When saying yes is easier than saying no

For years, my female friends and I have spoken, with knowing nods, about a sexual interaction we call “the place of no return.” It is a kind of sexual nuance that most women instinctively understand: the situation you thought you wanted, or maybe you actually never wanted, but somehow here you are and it’s happening and you desperately want out, but you know that at this point exiting the situation would be more difficult than simply lying there and waiting for it to be over. In other words: saying yes when we really mean no.

In my own life, I’ve had plenty of “no return” encounters, but there is one in particular that still makes me cringe. I was 19 and he was in his 30s, the older brother of a childhood classmate my friends and I fawned over as teenagers. I was home from college, old enough for him to notice, and he did, and then it was happening, and by then I was absolutely sure I didn’t want it to happen, but in some combination of fear (that I wasn’t as mature as he thought), shame (that I had let it get this far), and guilt (would I hurt his feelings?) I let it.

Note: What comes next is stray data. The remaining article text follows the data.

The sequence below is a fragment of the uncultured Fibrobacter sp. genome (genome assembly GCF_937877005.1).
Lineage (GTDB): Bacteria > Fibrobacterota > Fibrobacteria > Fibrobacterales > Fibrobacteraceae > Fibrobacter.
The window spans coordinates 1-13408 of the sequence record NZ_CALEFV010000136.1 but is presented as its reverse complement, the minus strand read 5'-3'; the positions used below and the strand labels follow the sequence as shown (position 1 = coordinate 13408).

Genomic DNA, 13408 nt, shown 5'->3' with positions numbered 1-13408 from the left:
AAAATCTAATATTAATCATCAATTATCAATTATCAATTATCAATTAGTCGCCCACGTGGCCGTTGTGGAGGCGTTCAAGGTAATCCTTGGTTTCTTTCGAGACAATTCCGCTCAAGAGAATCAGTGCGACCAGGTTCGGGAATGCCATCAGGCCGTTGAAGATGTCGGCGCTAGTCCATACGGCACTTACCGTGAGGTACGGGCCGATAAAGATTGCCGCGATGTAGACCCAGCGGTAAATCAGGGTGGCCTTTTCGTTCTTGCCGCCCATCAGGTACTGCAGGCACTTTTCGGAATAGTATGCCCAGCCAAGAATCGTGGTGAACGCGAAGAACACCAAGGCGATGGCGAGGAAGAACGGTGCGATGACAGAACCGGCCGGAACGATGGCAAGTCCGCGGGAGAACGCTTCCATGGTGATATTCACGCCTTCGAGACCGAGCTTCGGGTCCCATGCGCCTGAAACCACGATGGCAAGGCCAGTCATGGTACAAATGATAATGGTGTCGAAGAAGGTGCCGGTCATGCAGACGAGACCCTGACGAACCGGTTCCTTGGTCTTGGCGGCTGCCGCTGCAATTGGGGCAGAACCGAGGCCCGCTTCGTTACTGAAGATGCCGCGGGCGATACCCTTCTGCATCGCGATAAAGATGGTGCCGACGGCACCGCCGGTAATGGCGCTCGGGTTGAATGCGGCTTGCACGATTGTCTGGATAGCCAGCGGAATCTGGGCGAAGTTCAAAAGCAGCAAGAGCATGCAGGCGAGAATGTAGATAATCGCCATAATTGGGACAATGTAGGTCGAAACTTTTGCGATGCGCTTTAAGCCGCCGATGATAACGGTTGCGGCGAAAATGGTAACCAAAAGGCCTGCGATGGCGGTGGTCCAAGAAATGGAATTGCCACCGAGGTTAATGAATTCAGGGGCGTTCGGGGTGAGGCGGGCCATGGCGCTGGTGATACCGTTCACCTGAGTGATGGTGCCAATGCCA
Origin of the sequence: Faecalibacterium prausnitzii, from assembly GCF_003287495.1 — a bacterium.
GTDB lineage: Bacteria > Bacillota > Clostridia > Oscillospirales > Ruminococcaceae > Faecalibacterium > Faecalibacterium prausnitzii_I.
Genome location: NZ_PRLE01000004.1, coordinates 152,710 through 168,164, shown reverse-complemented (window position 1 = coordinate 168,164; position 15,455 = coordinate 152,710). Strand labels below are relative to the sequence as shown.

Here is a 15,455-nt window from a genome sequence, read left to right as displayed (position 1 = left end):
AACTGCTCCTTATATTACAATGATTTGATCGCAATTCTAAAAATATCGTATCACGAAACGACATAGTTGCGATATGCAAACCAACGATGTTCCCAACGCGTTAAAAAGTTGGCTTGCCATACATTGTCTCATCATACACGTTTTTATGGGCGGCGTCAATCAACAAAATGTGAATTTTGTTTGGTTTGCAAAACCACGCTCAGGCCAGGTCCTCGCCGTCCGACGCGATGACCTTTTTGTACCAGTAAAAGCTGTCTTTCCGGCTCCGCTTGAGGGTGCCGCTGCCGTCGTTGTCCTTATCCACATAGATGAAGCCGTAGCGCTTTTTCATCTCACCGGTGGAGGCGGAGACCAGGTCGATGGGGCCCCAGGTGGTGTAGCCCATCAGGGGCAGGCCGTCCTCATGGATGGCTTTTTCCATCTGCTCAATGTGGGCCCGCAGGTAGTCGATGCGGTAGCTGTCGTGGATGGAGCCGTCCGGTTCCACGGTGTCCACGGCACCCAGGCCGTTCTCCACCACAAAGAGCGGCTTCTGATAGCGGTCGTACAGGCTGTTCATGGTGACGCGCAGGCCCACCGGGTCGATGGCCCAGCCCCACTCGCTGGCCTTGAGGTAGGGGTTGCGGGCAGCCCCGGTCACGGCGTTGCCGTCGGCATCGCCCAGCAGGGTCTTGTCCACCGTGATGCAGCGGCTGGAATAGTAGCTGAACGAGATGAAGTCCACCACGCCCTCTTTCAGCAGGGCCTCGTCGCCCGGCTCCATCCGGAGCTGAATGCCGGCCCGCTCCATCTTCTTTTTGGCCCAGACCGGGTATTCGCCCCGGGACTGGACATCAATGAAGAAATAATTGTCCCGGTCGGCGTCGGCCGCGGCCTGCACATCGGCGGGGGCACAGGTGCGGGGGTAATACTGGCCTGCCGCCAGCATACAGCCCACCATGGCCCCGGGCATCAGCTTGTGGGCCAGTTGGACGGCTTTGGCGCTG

There are other names for this kind of sex: gray zone sex, in reference to that murky gray area of consent; begrudgingly consensual sex, because, you know, you don’t really want to do it but it’s probably easier to just get it over with; lukewarm sex, because you’re kind of “meh” about it; and, of course, bad sex, where the “bad” refers not to the perceived pleasure of it, but to the way you feel in the aftermath.